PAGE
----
Difference between revisions of "Montana Marijuana Ban Initiative (2014)"

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::''See also: [[Laws governing the initiative process in Montana]]''
 
::''See also: [[Laws governing the initiative process in Montana]]''
  
To gain ballot access for the [[2014 ballot measures|November 2014 ballot]], supporters need to collect valid signatures from ten percent of the total number of votes cast in the last gubernatorial general election, including ten percent of the voters in each of the forty legislative house districts. In total, supporters need to collect [[Laws_governing_the_initiative_process_in_Montana#Number_required|24,174 valid signatures]]. Those signatures need to be submitted by the [[Petition drive deadlines, 2014|petition drive deadline]] on [[BC2014#June|June 20, 2014]].
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To gain ballot access for the [[2014 ballot measures|November 2014 ballot]], supporters were required to collect valid signatures from ten percent of the total number of votes cast in the last gubernatorial general election, including ten percent of the voters in each of the forty legislative house districts. In total, supporters needed to collect [[Laws_governing_the_initiative_process_in_Montana#Number_required|24,174 valid signatures]]. Those signatures needed to be submitted by the [[Petition drive deadlines, 2014|petition drive deadline]] on [[BC2014#June|June 20, 2014]].
  
 
==See also==
 
==See also==

Revision as of 09:27, 20 June 2014

Voting on Marijuana
Marijuana Leaf-smaller.gif
Ballot Measures
By state
By year
Not on ballot
The Montana Marijuana Ban, Initiative 174 may appear on the November 4, 2014 ballot in Montana as an initiated state statute. The measure, upon voter approval, would require that drugs illegal under federal law be considered illegal under state law, with the specific intent of supporters to ban marijuana.[1][2]

Since marijuana is listed on Schedule 1 of the Federal Controlled Substances Act, marijuana would be considered illegal in state law upon the initiative’s approval by voters.[2]

The initiative was proposed by Steve Zabawa, the owner of a car dealership in Billings.[2]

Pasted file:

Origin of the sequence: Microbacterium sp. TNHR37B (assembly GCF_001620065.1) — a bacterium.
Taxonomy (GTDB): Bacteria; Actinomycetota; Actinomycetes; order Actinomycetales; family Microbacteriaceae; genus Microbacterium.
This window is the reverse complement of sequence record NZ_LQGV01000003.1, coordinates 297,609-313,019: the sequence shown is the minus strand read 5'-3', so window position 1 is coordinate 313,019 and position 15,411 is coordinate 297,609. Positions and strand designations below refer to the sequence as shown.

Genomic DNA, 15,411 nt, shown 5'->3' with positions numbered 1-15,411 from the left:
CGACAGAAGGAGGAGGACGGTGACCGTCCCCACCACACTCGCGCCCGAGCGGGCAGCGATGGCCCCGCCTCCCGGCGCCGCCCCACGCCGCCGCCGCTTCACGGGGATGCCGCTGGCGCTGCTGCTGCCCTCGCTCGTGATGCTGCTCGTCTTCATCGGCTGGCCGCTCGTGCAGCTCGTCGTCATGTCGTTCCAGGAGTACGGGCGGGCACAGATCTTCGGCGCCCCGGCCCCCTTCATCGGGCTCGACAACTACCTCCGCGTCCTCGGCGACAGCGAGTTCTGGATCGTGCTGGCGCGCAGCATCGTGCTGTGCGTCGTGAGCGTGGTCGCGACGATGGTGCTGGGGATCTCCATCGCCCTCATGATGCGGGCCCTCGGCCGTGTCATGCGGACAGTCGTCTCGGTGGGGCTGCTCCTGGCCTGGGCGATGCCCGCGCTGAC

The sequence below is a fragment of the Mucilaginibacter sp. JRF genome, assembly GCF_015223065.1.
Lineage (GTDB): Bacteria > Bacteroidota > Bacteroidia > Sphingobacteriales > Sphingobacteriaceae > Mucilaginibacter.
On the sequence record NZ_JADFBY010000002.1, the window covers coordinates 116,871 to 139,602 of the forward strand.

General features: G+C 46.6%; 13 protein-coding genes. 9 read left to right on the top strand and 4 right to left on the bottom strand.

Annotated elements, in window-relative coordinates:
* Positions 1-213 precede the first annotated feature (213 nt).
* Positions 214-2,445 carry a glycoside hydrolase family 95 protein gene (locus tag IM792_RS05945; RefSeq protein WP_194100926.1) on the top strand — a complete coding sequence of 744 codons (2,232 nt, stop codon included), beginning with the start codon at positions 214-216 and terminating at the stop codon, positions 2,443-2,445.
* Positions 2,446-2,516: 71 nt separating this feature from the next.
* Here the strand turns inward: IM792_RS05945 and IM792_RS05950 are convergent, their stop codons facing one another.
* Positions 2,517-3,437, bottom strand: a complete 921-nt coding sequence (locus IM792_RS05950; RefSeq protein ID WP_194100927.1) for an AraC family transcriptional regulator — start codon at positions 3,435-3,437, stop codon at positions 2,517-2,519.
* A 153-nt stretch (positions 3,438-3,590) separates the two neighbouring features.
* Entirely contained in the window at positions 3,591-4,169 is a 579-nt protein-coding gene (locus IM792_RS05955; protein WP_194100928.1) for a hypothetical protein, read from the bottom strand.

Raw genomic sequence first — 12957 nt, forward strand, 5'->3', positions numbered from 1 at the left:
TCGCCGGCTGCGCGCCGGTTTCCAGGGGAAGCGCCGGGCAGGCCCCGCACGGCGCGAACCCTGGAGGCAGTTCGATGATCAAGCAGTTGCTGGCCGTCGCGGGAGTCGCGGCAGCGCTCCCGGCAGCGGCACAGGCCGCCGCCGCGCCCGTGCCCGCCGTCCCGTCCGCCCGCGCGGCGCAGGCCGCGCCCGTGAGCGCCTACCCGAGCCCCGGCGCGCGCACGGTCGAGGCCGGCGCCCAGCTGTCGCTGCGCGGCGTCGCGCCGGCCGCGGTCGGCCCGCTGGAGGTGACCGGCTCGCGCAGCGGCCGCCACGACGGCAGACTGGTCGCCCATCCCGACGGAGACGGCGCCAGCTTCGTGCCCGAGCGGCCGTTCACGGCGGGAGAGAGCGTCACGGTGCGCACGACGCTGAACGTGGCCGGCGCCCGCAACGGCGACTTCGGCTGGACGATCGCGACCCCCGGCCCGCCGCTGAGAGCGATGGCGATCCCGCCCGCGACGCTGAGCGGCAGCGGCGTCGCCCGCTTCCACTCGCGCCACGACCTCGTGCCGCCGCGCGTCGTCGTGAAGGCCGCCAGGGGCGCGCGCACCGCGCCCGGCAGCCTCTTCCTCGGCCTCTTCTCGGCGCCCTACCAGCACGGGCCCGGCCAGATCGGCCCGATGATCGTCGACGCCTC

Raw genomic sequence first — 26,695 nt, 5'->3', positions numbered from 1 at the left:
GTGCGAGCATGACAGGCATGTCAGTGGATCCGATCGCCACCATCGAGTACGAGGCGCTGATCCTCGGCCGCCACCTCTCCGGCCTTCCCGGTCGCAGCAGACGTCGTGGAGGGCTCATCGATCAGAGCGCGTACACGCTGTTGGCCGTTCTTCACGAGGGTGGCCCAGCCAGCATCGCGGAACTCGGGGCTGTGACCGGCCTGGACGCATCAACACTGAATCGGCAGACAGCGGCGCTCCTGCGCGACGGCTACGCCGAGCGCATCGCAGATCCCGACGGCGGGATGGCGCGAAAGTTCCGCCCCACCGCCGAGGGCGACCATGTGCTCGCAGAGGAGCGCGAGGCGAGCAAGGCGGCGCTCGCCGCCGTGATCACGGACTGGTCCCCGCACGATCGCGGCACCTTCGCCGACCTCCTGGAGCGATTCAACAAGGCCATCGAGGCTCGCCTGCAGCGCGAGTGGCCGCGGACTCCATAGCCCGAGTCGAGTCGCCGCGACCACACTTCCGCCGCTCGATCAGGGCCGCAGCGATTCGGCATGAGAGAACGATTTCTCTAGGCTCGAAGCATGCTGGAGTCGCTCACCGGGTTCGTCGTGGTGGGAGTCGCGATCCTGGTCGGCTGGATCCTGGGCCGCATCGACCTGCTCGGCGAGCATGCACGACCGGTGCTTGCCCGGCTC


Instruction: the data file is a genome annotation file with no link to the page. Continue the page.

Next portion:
Text of measure

The proposed ballot question would read as follows:[3]

I-174 establishes that drugs listed on Schedule I of the federal Controlled Substances Act now or in the future would be illegal under Montana state law. A drug on Schedule I of the federal Controlled Substances Act would generally be illegal for all purposes unless otherwise authorized by law. I-174 also repeals the Montana Marijuana Act. If approved by the electorate in the general election, the new law would be immediately effective.

I-174 has a net zero impact to the state general fund.
[ ] YES on Constitutional Initiative I-174.
[ ] NO on Constitutional Initiative I-174.[4]

Support

Arguments

Steve Zabawa, the measure's sponsor, argued that marijuana should be considered illegal until the drug is legal throughout the country. He argued the following:[2]

  • "If it’s an illegal drug by the federal government, it should be illegal in Montana. The federal government trumps the state, so why do we want to put our citizens in jeopardy."
  • "When the FDA (Federal Food and Drug Administration) says it’s safe, then it can be sold through our pharmacies with doctors who are trained on the legal drug to prescribe the right dosage amount for the right amount of time. This protects all Montanans."

Opposition

Arguments

  • Chris Lindsey of Montana NORML and the Marijuana Policy Project stated, “Marijuana prohibition has been just as ineffective, inefficient and problematic as alcohol prohibition. It’s a colossal failure. And Steve apparently wants to be the champion of that failure. Marijuana is clearly safer than alcohol. If he wants to protect anybody, he should try to ban alcohol.”[2]

Path to the ballot

See also: Laws governing the initiative process in Montana

To gain ballot access for the November 2014 ballot, supporters were required to collect valid signatures from ten percent of the total number of votes cast in the last gubernatorial general election, including ten percent of the voters in each of the forty legislative house districts. In total, supporters needed to collect 24,174 valid signatures. Those signatures needed to be submitted by the petition drive deadline on June 20, 2014.

See also

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Suggest a link

References